Each semester, the Vice Chancellor for Student Affairs calls for nominations of outstanding graduating students who have maintained high academic achievements while contributing exceptional leadership and service to the University and our community. This year, an extraordinary student, Alison Stephens, was nominated by the Professional and Career Development Center Director, Molly Wilensky, for the award. On May 11, Stephens and the other honorees were recognized at a breakfast celebration.

Alison Stephens excelled while at UMKC School of Law. She was in the top 20 of her class, despite being in practice for Trial Advocacy, taking a full load of courses and working. Professors S. Rafe Foreman and Michaelle Tobin consider Alison a “champion.”

In her first year on the Trial Advocacy program, Alison made a remarkable impression at every competition. She won the AAJ regional (only her second tournament), advanced to the national tournament and was a finalist. She was a member of the first Tournament of Champions team in school history and was the second chair to the Top Gun competition (another first in the school history). She also conducted and ran, according to Tobin and Foreman, the “biggest, best 1L Mock Trial Tournament in school history.”

“Alison’s work in running the trial clinics and tournament was no small feat,” Molly Wilensky, director of the Professional and Career Development Center, said. “It requires a lot of professionalism, organization and commitment.”

Wilensky worked with Stephens on her resume and in her post-graduate job search and also engaged with her through the Pro Bono/Public Service Honors Program. Students who choose to participate in the Program must complete 200 services hours during the course of law school. The program helps to instill a sense of civic responsibility in students and demonstrate a commitment to public service and meeting the needs of those of limited means in the community. Stephens enrolled during her first summer of law school and completed 247 uncompensated pro bono service for a judge at the 16th Circuit Court of Jackson County and a judge at the Missouri Court of Appeals – Western District. Of the eligible law students, Stephens completed the most hours in the voluntary program.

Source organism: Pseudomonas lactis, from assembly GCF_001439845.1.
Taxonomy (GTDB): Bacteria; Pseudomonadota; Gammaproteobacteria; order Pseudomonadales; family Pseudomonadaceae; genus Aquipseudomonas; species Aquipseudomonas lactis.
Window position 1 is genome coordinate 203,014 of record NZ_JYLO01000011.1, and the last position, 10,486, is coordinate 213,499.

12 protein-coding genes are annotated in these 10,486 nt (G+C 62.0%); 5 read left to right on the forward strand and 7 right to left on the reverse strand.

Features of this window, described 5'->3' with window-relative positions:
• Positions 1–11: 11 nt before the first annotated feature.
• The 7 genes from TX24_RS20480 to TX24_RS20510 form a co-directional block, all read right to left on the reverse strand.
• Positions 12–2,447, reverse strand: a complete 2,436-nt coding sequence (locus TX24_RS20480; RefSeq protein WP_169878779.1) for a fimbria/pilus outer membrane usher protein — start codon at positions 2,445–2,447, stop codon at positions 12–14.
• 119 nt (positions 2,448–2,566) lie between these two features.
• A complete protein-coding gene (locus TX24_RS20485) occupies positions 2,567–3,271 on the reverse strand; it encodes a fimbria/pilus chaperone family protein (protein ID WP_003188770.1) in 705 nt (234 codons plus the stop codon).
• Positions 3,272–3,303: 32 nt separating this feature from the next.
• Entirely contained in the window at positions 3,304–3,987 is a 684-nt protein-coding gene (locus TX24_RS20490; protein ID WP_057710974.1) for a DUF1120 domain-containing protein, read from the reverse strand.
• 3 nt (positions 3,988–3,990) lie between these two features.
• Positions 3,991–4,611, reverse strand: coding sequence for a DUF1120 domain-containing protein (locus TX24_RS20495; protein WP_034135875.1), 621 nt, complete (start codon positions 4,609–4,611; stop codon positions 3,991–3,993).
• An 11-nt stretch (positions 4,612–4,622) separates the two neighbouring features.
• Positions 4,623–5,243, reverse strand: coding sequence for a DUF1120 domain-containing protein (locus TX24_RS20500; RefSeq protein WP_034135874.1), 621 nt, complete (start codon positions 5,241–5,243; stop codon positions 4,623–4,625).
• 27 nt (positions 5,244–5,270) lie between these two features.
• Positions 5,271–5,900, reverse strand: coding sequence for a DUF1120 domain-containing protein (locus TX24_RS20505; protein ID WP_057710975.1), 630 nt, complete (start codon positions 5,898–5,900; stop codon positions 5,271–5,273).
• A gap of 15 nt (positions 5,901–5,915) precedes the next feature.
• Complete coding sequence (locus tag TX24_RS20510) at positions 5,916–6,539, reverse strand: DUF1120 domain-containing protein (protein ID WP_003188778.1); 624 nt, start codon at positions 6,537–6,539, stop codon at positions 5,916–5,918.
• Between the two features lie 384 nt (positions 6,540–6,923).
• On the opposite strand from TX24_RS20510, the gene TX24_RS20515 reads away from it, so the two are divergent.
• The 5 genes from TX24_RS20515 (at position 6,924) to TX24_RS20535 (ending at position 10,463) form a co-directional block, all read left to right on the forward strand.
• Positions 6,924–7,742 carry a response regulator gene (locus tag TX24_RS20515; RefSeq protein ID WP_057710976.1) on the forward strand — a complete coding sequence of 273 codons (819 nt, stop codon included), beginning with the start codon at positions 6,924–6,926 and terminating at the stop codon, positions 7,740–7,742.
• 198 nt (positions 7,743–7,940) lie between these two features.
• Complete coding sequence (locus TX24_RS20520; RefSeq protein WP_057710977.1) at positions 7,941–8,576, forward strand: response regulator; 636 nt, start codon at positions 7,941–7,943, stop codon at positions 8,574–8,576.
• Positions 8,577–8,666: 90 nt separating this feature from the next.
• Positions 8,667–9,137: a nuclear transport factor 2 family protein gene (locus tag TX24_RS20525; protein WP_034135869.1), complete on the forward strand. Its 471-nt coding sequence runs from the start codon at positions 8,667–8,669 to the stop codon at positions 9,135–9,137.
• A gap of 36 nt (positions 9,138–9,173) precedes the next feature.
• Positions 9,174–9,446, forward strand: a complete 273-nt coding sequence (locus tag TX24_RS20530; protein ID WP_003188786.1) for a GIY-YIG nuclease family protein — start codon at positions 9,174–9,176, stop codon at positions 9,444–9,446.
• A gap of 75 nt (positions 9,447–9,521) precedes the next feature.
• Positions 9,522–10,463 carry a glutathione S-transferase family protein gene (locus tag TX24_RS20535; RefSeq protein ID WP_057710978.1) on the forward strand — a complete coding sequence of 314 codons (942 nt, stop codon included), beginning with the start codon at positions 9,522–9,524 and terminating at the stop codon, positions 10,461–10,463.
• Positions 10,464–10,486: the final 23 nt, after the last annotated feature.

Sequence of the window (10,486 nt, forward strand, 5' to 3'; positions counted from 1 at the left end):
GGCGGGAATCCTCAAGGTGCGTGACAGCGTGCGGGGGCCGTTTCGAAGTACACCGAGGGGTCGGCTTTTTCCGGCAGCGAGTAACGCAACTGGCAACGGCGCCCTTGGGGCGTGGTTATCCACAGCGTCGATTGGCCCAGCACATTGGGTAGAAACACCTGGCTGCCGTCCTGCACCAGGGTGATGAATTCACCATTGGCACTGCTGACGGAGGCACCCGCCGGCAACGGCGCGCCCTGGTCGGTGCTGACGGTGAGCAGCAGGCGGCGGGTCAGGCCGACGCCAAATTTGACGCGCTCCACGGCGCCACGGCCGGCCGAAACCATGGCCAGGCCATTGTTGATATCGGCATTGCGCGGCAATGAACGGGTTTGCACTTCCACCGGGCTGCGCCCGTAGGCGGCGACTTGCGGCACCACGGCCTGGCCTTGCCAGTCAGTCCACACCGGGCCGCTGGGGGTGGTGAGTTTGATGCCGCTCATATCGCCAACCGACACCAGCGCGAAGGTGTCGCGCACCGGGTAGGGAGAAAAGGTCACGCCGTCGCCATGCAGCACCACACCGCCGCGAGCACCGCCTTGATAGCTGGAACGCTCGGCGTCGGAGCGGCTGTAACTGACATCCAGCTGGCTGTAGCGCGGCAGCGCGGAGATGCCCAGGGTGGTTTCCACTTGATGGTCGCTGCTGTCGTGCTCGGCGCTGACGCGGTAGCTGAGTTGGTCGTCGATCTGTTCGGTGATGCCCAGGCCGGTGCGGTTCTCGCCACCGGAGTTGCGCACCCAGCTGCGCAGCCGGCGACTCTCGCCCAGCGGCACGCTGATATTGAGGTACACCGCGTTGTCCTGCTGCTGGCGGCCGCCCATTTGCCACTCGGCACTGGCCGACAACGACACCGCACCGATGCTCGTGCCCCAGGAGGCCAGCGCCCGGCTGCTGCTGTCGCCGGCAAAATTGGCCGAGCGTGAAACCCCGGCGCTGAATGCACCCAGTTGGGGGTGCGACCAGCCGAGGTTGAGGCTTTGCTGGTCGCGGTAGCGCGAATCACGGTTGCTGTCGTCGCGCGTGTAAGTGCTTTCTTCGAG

As an urban, public law school, UMKC School of Law has a unique responsibility and capacity for supporting the Kansas City legal community. Wilensky notes that it is admirable that Stephens committed her first summer to our community; typically, the summer between 1L and 2L year of law school is the first opportunity for students to pursue legal-related internships. With excellent grades and a strong class rank, it would have been very tempting to pursue a paid position with a private firm, but instead directed her service elsewhere.

She acted as the Associate Justice of Development and Competitions for the Board of Barristers, the President of the Phi Delta Phi Honors Legal Society, and as an Emissary for the Admissions’ staff. Stephens balanced all of this while engaging in the Trial Advocacy program.

Tobin and Foreman emphasized that Stephens is a unique, competitive and determined student.

“Alison is not the ordinary thread in the tune,” they said in their letter of recommendation, “but the purple, that which gives honor and distinction to all the rest.”

In her own written statement, Stephens said, “Pro bono and public service work has played a key role in shaping my professional values. Although there might be irony in volunteer work, work that benefits all those involved is work that I am proud to be a part of.”

Check out the other honorees here.